Natural Behavior, Volume 66 highlights new advances in the field, with this new volume presenting interesting chapters written by an international board of authors.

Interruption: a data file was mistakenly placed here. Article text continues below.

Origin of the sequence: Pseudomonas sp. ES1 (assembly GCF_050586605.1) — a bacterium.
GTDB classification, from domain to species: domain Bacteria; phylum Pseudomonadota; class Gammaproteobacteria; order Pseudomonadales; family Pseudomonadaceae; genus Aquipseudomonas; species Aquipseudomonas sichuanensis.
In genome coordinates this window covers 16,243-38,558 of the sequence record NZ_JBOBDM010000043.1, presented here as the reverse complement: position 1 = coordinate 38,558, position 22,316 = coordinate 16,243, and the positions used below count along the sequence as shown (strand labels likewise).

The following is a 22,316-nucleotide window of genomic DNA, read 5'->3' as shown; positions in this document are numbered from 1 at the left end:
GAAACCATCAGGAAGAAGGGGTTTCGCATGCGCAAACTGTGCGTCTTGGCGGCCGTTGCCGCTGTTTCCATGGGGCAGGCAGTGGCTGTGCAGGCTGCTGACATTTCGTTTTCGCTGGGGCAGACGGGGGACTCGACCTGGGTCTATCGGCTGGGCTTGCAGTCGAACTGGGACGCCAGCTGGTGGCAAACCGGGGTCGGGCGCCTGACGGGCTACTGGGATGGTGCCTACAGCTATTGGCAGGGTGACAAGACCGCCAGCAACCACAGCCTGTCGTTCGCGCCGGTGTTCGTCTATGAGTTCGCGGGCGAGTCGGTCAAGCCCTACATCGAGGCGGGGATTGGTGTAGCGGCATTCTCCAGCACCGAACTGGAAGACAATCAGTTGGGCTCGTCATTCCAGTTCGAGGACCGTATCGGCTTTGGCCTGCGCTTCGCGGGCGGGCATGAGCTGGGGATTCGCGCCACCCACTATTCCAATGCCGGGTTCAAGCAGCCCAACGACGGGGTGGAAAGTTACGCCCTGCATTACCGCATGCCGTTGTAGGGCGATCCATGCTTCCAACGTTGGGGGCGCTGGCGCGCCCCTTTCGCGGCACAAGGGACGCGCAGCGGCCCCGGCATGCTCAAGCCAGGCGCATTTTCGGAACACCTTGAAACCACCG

There is a long history of studying natural behavior in science. In 1872, Charles Darwin documented his observations on the development of his children in words, which was published in an article titled “A Biographical Sketch of an Infant.” Traditionally, observational studies like this had been viewed as insightful but also criticized as not objective and quantitative. More recently, building on advanced computation, the contemporary approaches to studying natural behavior in the real world delivered quantitative results. New sensing and wearable technologies allow researchers to collect high-density data in everyday contexts. With technological advances, we can scale up and obtain quantitative results from real-world data. This volume contains a collection of papers on studying natural behavior of child development. Those papers aim at understanding and predicting behavior and cognition as it occurs within complex real-world situations. Compared with findings from laboratories, the results derived from natural behavior are remarkably reliable, which provides an answer to the reproducibility crisis in science. Moreover, the findings based on natural behavior can be directly applied to the real world, especially in the health and education domains.